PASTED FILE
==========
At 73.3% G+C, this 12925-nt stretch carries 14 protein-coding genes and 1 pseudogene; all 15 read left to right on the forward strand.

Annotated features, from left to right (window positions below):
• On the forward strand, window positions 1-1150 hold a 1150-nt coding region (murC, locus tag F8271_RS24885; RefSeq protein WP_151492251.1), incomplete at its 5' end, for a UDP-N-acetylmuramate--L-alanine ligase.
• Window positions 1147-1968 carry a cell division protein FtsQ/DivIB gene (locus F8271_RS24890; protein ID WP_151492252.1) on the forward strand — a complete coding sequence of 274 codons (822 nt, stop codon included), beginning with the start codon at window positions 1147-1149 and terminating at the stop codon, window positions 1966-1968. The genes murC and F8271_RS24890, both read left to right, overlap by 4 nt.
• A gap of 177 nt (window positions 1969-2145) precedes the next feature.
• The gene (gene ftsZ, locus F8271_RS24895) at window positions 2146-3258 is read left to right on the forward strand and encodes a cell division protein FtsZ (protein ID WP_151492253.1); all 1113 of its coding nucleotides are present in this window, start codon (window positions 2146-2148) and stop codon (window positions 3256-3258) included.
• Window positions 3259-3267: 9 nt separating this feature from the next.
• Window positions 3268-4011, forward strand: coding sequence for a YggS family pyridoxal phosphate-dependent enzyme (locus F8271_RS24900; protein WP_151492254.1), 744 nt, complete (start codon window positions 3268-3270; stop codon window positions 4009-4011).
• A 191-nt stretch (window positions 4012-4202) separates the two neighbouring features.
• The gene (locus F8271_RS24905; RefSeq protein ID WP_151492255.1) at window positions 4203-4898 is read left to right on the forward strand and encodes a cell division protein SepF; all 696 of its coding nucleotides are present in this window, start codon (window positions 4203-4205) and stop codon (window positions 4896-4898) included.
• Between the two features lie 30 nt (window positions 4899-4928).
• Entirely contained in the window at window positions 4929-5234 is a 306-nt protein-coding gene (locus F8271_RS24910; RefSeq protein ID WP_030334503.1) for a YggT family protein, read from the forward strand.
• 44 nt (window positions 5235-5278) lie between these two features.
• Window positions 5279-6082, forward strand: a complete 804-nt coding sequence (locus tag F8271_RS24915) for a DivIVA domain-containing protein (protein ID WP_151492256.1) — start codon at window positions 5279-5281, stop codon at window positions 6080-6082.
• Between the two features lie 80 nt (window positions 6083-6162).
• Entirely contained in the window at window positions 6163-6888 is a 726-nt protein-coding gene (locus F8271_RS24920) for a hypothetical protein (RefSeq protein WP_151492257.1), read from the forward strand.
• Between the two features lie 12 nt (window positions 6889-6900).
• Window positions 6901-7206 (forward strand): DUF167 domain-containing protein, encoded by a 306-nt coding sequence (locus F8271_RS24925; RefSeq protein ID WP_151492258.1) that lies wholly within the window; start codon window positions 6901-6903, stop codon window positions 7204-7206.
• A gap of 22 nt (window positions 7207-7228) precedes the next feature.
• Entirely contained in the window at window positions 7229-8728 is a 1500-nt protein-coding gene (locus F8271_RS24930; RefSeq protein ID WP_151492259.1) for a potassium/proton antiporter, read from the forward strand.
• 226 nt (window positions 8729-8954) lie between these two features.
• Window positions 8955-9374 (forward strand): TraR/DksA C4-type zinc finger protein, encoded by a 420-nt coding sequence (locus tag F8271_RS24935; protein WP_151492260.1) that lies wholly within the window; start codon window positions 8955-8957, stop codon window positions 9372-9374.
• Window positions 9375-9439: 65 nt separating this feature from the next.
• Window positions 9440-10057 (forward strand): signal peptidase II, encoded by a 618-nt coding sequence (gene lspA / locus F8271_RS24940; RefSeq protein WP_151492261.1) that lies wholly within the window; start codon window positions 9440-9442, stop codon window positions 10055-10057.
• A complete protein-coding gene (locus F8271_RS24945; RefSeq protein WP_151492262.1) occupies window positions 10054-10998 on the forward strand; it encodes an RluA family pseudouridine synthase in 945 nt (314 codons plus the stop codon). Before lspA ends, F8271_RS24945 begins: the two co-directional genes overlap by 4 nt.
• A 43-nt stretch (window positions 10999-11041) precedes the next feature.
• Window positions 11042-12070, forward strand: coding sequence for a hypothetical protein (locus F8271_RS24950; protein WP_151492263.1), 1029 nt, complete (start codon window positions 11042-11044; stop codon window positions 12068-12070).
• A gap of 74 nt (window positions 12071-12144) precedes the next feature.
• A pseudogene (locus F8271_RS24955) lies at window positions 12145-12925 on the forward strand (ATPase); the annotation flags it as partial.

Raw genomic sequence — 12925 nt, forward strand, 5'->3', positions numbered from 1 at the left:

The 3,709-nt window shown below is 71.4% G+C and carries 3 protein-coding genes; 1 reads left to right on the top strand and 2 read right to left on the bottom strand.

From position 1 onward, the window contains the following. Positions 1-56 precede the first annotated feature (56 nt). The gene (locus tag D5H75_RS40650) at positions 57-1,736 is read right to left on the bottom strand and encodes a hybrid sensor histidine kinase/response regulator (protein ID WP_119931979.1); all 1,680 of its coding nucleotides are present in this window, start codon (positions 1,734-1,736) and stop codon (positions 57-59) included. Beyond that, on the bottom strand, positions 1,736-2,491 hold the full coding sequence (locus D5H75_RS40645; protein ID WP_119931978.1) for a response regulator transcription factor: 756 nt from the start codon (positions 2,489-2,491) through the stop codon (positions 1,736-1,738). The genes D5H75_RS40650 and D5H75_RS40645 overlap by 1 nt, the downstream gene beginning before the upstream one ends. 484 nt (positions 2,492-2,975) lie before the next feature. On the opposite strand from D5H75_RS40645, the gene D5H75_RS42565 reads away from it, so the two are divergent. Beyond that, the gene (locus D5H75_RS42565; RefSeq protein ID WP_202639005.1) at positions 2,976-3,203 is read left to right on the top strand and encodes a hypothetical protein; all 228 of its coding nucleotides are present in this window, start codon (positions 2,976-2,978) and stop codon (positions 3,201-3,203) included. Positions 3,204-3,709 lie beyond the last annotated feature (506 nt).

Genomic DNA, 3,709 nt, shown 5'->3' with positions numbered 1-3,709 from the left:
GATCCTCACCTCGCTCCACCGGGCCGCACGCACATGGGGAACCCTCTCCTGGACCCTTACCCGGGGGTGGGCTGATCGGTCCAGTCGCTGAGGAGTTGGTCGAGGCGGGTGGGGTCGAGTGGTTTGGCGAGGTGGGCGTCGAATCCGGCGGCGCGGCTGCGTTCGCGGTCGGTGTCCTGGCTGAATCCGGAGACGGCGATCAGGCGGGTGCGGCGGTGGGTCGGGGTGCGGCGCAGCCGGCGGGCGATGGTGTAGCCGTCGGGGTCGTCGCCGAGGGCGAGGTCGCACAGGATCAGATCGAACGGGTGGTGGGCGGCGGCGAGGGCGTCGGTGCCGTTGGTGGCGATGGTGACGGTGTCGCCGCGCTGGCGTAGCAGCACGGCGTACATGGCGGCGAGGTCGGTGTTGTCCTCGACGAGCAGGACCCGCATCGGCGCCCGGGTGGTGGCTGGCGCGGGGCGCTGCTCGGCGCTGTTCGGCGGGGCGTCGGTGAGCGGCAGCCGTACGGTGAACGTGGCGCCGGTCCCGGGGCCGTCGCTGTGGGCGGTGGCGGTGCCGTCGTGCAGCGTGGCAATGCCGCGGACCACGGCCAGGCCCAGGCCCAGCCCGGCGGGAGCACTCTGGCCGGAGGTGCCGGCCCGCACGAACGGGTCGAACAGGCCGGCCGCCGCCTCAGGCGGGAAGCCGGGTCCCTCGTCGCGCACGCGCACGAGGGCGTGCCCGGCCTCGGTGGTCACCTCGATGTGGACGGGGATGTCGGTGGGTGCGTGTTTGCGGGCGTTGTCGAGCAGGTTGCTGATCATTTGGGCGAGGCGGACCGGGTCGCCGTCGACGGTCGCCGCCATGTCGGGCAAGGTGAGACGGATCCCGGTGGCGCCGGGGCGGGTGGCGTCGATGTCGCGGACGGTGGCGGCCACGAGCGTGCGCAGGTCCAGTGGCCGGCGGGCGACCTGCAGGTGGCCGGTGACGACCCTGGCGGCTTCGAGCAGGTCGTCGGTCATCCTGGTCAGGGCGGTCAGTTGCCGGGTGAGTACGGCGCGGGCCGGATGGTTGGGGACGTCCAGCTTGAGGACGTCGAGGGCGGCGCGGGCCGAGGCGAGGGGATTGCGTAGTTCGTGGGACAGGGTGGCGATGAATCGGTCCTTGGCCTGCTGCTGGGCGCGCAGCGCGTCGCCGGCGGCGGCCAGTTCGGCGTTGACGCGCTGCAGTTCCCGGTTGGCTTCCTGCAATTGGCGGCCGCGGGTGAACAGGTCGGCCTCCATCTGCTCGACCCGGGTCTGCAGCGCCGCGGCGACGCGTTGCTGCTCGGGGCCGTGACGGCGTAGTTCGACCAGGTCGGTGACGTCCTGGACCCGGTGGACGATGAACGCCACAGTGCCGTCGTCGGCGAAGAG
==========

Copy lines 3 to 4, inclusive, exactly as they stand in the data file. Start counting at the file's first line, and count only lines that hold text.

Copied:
• On the forward strand, window positions 1-1150 hold a 1150-nt coding region (murC, locus tag F8271_RS24885; RefSeq protein WP_151492251.1), incomplete at its 5' end, for a UDP-N-acetylmuramate--L-alanine ligase.
• Window positions 1147-1968 carry a cell division protein FtsQ/DivIB gene (locus F8271_RS24890; protein ID WP_151492252.1) on the forward strand — a complete coding sequence of 274 codons (822 nt, stop codon included), beginning with the start codon at window positions 1147-1149 and terminating at the stop codon, window positions 1966-1968. The genes murC and F8271_RS24890, both read left to right, overlap by 4 nt.